While they seem relatively harmless, they threaten the local economy by preventing local businesses from profiting from tourism. It's best to do your research before you leave and book with a reputable company. When in doubt, the travel agents or travelers you meet will definitely have good advice.
5. Negotiate the price of a taxi before getting on it
Always agree on the price of the trip before getting into a taxi. Ask your hostel for an approximation of the average price of a taxi according to your destination. This will help you avoid having to pay the too-overpriced fare, once you reach your destination.
By the way, there are two types of taxis in Morocco: the first one is called the SMALL TAXI just for moving inside the city, and the other one is called GRAND TAXI, this one is for traveling from one city to another.
6. Learn how to negotiate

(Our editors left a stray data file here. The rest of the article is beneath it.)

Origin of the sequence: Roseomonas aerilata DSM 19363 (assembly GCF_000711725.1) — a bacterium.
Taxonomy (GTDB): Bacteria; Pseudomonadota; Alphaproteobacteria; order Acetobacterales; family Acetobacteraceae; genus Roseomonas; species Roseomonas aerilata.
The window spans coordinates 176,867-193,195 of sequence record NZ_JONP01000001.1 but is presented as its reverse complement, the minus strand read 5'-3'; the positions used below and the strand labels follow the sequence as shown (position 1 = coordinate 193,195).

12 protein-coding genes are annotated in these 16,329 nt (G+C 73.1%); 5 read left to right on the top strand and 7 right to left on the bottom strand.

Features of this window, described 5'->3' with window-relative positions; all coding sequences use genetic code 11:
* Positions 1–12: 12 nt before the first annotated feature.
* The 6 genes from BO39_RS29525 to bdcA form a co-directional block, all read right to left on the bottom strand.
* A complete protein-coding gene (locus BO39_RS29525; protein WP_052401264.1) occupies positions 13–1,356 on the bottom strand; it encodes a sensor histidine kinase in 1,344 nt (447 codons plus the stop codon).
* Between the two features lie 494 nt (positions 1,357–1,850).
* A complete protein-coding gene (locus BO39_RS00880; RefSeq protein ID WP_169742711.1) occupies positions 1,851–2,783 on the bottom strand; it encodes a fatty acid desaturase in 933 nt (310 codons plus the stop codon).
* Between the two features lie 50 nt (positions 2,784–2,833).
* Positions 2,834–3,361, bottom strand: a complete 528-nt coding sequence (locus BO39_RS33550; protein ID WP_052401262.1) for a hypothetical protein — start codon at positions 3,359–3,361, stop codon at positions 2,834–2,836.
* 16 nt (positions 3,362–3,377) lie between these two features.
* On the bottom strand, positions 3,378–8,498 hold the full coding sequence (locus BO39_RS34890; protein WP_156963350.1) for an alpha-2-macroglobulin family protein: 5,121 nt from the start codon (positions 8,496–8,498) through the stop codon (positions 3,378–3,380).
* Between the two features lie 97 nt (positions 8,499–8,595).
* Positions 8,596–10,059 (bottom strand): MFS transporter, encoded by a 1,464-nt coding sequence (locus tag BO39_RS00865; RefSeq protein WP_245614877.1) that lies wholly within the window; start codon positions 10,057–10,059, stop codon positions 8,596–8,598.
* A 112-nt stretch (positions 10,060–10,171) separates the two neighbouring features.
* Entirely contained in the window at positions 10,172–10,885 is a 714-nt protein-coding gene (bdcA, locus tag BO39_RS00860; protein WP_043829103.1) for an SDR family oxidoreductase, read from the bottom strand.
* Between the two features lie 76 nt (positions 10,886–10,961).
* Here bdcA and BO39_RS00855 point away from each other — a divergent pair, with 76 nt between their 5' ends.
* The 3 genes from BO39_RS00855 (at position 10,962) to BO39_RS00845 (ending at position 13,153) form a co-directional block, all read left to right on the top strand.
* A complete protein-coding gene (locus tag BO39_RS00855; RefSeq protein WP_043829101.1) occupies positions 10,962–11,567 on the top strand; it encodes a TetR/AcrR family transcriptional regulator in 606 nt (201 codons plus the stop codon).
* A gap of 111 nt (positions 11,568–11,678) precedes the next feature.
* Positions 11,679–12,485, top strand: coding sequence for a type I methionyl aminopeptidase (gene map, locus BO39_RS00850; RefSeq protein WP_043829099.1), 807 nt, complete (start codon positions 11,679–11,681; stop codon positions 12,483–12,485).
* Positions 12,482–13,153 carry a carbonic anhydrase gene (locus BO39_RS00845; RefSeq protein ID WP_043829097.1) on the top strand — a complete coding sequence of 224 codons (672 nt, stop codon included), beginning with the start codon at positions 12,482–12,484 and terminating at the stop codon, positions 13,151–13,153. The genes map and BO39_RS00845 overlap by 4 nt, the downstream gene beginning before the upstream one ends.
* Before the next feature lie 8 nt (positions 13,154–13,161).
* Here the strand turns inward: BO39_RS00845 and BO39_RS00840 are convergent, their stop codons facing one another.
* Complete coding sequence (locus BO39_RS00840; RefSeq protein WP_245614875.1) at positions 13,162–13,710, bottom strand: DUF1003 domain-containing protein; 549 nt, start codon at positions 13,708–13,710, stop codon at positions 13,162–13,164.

Haggling can be as stressful as it is fun. For Moroccans, Barter or bartering is social interaction and a way of life for Moroccans. As my guide said, "We haggle for everything, it's like a conversation between friends. My wife even haggles on the price of tomatoes in our local market. Shop owners usually offer you tea or water while you browse their merchandise. Once you have chosen what you want, you must then agree on the price.
A good starting point is to offer a third of the seller's asking price and work your way up from there. They're nearly certain to laugh at your lowest offer, so don't be startled or upset if they do. It's crucial to appear unsure about the purchase; once you reveal how much you adore something, you lose all bartering power. Prepare to depart if the price remains too high. The merchant may insist on you staying or even following them in some situations. It's critical to be tough but respectful in such situations. Hold on and say no thank you.
5. The water should not be consumed.
Forget about what comes out of the tap; bottled water is your best buddy. In the same vein, keep an eye out for street food. Cooking methods are clearly not the same as in Western countries. If you don't want to spend a day in bed with an upset stomach, it's best to eat in restaurants...